Most in the media have credited the aggressive action by the Federal Reserve in helping to lower rates of inflation, but I have a decidedly different view: Inflation has come down not because of but despite the rate-increasing regime of the Federal Reserve.
If that sounds somewhat counterintuitive, allow me to explain my thought process by looking at five major economic sectors:
Prices in each of these areas have been driven by factors outside of the (formerly) low rates and the cheap cost of capital; the increases are specific to the period of pandemic lockdown, fiscal stimulus, and economic reopening in the United States and Europe (China’s reopening has not yet found its way into deflationary prices yet).
Labor: The biggest issue in the Labor market is an insufficent supply. Numerous factors have reduced the potential pool of workers: Decreases in immigration, record new business launches (e.g., self-employed), increases in people out on disability, 10 million workers with long COVID, almost half a million workers dead from Covid, and plenty of early retirements. All of these have left America with a labor pool that is anywhere between two to four million workers short of optimum, forcing employers to compete for workers.
For three decades, wages for workers at median (and below) income have been deflationary — they have lagged productivity, corporate profits, C-Suite comp, and inflation. It must bes dispiriting to workers that as soon as wages began to catch up to costs, the Fed began to act to slow wage gains.
Housing: Following the Great Financial Crisis, developers and home builders shifted their focus to multifamily apartment buildings, and (unusually) shifted their attention away from building single-family homes. The result is that the United States is anywhere between three to five million homes short of where demand suggests housing should be.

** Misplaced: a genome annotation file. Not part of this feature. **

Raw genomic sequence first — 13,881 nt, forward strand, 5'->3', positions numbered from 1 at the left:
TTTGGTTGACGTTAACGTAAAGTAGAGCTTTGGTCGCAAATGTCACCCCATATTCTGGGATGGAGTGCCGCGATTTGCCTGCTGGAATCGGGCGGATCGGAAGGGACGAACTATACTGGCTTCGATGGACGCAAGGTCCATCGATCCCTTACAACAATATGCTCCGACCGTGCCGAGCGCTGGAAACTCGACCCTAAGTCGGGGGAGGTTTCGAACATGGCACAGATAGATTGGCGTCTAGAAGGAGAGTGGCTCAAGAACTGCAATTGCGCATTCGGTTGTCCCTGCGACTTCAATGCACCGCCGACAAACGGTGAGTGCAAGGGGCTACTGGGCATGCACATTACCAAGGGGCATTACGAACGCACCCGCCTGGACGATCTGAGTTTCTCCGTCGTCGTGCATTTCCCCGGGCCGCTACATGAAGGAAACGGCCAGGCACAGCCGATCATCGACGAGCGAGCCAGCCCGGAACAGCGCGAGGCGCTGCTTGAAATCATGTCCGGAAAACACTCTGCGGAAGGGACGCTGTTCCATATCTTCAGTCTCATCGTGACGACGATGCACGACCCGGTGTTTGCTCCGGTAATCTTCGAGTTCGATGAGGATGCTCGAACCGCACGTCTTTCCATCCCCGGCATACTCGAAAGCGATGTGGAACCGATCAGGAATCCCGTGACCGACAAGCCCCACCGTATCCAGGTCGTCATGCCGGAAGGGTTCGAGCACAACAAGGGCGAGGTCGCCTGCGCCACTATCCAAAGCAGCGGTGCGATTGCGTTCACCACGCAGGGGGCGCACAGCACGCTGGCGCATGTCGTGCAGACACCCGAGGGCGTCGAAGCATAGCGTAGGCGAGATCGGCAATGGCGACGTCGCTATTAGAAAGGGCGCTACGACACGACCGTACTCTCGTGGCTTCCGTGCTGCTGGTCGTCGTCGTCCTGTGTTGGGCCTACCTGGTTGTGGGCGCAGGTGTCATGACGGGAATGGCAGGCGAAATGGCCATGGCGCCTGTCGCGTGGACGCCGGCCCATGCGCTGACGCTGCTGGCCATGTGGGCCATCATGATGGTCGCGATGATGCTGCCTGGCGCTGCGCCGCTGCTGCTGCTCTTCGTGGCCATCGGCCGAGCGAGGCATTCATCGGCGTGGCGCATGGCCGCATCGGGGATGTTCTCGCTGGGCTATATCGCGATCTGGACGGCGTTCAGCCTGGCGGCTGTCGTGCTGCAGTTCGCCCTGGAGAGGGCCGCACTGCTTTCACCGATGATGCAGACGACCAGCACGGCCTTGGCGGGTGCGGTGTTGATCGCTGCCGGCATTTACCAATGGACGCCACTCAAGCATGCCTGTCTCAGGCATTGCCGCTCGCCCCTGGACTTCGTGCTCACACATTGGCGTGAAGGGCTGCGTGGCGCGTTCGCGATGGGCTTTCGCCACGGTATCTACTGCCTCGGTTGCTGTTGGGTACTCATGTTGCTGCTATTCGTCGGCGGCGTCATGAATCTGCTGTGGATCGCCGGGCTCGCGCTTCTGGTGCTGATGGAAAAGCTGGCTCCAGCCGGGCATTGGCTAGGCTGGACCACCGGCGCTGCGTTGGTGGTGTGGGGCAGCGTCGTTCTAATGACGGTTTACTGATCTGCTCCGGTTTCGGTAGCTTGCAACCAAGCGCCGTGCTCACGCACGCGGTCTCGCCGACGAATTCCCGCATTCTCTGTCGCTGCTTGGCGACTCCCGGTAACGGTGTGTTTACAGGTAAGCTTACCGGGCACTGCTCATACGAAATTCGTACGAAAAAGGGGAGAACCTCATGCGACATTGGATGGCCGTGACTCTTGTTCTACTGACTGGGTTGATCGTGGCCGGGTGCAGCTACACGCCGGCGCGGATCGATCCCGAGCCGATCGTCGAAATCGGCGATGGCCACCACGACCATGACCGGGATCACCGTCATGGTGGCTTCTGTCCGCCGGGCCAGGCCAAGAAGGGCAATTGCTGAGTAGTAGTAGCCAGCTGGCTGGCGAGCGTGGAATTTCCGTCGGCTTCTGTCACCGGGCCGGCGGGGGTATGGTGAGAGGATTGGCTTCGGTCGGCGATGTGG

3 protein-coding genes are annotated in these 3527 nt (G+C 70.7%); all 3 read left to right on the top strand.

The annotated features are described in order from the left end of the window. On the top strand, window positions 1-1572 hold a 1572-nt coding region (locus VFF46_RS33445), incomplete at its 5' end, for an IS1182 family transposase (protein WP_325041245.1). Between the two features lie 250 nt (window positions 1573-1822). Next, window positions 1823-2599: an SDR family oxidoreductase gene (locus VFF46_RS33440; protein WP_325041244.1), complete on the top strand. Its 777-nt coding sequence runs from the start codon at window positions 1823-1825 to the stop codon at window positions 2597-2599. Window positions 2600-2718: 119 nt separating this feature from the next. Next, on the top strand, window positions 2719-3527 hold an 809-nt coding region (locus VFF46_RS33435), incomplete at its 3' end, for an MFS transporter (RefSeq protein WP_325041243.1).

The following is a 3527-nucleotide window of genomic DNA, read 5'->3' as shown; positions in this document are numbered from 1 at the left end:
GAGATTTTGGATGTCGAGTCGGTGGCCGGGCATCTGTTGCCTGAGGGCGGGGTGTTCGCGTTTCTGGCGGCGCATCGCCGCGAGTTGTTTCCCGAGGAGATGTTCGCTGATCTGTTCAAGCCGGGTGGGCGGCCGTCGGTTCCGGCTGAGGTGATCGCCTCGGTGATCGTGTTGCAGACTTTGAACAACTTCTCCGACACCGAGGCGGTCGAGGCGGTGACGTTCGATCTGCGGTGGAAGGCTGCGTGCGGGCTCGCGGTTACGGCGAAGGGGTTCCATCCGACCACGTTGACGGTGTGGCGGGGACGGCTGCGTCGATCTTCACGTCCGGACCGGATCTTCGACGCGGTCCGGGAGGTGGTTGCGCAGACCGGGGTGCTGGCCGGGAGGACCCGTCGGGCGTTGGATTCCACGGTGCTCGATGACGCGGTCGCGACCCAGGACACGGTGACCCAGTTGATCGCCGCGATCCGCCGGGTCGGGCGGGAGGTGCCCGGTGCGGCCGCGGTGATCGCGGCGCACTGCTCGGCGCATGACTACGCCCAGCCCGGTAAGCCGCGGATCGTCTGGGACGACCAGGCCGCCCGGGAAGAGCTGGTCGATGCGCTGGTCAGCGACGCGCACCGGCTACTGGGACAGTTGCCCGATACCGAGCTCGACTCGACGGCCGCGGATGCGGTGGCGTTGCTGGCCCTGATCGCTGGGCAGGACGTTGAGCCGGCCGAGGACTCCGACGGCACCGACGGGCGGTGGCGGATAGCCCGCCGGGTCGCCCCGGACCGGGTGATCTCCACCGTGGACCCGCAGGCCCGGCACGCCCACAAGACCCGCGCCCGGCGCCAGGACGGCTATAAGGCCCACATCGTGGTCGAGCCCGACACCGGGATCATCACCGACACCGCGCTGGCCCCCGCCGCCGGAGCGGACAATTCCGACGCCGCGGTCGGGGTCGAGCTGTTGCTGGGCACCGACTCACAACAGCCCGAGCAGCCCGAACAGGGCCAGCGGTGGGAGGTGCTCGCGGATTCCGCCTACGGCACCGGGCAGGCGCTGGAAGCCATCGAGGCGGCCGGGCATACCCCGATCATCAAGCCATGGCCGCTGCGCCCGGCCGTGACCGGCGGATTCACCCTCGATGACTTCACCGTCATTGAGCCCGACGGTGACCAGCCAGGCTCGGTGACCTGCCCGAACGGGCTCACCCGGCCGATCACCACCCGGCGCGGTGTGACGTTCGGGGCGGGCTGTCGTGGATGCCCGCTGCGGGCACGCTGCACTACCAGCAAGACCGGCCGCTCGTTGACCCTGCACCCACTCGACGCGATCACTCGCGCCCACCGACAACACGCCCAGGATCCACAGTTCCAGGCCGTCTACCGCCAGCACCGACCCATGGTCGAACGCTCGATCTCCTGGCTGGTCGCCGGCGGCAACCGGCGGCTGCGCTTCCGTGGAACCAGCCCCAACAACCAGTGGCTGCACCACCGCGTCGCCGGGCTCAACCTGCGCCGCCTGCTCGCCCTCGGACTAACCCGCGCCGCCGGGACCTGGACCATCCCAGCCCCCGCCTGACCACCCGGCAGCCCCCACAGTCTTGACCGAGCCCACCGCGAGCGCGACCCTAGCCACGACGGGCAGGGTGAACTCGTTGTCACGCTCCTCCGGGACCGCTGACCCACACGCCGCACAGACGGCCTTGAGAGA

Low supply is only half of the problem: The Fed has doubled mortgage rates, pricing out about a million potential home buyers, and sending them into the rental market. The Fed has perversely made services inflation much higher.
Semiconductors: Reopening a semiconductor fab after it’s been shut for six to 12 months is not as simple as flicking a switch; it is a complex process involving an intricate supply chain. It took some time, but there are lots of signs of improvement here; we see a return to more nromal pricing in the used car sector.
Energy: Prior to the pandemic energy prices were about the same level as they had been a decade previous. Russia’s invasion of Ukraine nearly doubled the price of oil. As Russia’s military has faltered, the price of oil has come back down.
Shipping: The pandemic lockdown forced the economy to pivot from services to goods; demand soared as people were stuck living and working at home. This massive demand sent prices skyrocketing and revealed just how fragile the “Just-in-time” supply chain was. Not surprisingly, as economies re-opened, the demand for shipping containers plummeted, along with prices reflected in the Baltic Dry Index and shipping costs. Again, this is a re-openiong story and not driven by FOMC rates.
In all of the above key sectors of the economy, the Fed is either having a de minimus impact on prices or actually having an inflationary impact (Apartment Rentals).
The Fed simply lacks the tools for dealing with the sorts of inflation confronting the economy today.
The key question going forward is not whether or not the Fed should declare victory and go home, but rather, as a reflection of their own lack of understanding of the drivers of this cycle’s inflation, exactly how much more unnecessary economic damage this group is going to cause…
The Fed May Finally Be Winning the War on Inflation. But at What Cost? (New York Times)
Fed, you’re so vain; you probably think this economy is about you (Stay at Home Macro)
Fed’s No-Rate-Cut Mantra Rejected by Markets Seeing Recession (Bloomberg)
How the Fed Causes (Model) Inflation (October 25, 2022)
Why Aren’t There Enough Workers? (December 9, 2022)
How Everybody Miscalculated Housing Demand (July 29, 2021)
What the Fed Gets Wrong (December 16, 2022)
Why Is the Fed Always Late to the Party? (October 7, 2022)